“Let’s Follow the Ideas!” of North Korea’s leaders, urges a poster at the workers’ dormitory at Hunchun Pagoda. Portraits of the country’s first two rulers, worshipped as godlike in the deeply isolated nation, gaze down from otherwise bare walls. Laundry is often hanging up to dry and potted plants – mostly what appear to be herbs, though one room at Hunchun Pagoda has bright yellow carnations – sit on many windowsills.
But when the North Koreans are allowed to leave their compounds, they go to the city’s working-class street markets, where vendors set their wares on plastic sheets or folding tables, or sell directly from the backs of trucks.
Chinese merchants say most North Koreans are very careful about their finances. For instance, while they splurge on expensive spices imported from South Korea, they also buy Chinese noodles that cost less than half of the South Korean brands.
Estimates vary on how many North Koreans work overseas and how much money they bring in.
South Korea’s intelligence agency estimated in 2014 that 50,000 to 60,000 work in about 50 countries, most in China and Russia. That number may now be up to 100,000, according to Lim Eul-chul, a scholar at South Korea’s Kyungnam University who has interviewed numerous former labourers. Estimates that their labour brings in revenue of US$200 million to US$500 million annually to the North Korean government come from scholars, who base their findings on academic research papers, South Korean intelligence reports and sources in the Chinese business community.
Despite the pay and restrictions, these are highly sought-after jobs in North Korea, a chance to move up a rickety economic ladder and see a bit of the world beyond the closed-in nation.
Their monthly earnings in China are far more than many would earn in North Korea today, where official salaries often equal US$1 per month. Experts estimate most families live on about US$40 to US$60 a month, with much of their earnings coming from trading in the growing network of unofficial markets.
And there are plenty of benefits to working overseas. The labourers can use their earnings to start businesses in these markets.
Lim Il, a North Korean refugee, bribed a series of officials – with 20 bottles of liquor, 30 packs of cigarettes and restaurant gift cards – to get a job as a construction worker in Kuwait City in the late 1990s, when North Korea was still suffering through a horrific famine.
“I felt like I had won the lottery,” he said. “People fantasised about getting overseas labour jobs.”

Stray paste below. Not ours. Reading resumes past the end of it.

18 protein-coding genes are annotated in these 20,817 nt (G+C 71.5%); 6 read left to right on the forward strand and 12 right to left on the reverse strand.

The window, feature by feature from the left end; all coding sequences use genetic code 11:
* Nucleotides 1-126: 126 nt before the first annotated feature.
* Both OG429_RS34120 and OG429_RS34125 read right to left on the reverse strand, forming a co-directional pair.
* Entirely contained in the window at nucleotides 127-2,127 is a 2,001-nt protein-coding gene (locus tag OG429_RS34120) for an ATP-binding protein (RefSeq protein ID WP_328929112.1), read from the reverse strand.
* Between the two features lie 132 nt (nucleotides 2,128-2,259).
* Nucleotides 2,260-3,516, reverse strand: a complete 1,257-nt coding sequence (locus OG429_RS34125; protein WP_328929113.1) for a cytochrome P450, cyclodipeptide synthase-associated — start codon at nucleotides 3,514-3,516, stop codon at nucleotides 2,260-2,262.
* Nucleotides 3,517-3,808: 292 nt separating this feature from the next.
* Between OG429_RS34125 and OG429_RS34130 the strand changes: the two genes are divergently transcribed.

Lim, a man in his late 40s who fled to South Korea in 1997 and now writes novels about the North, said that even though he was never paid his US$120-a-month salary, he was happy to simply get beef soup and rice every day.
“Unless you were an idiot, you wouldn’t give up such an opportunity,” he said. While he never thought of himself as a slave, looking back he says that is the right description: “These North Korean workers [today] still don’t know they are slaves.”
The new law in the US labels all North Korean workers both overseas and inside the country as engaging in forced labour.
For years the State Department has blacklisted North Korea in its human-trafficking reports, saying the overseas labourers and their families could face reprisals if the workers complain or try to escape, and criticising Pyongyang for keeping much of the workers’ earnings. China, Russia and other countries hosting North Korean labour are all members of the United Nations International Labour Organisation, which requires workers to receive their full salaries.
Luis CdeBaca, former US ambassador-at-large for human-trafficking issues, said both federal law enforcement agents and importers should be making sure workers are treated fairly.
“If you think about a company like Walmart, which is spending a lot of money, time and effort to clean up its supply chain, sending auditors and inspectors to factories, working with suppliers, all of that is thrown out the window if they are importing products made with exploited North Korean labour,” CdeBaca said. “It contradicts everything they are doing.”
CdeBaca conceded the North Korean workers might like their jobs.
“The question is not, ‘Are you happy?’” he said. “The question is, ‘Are you free to leave?’”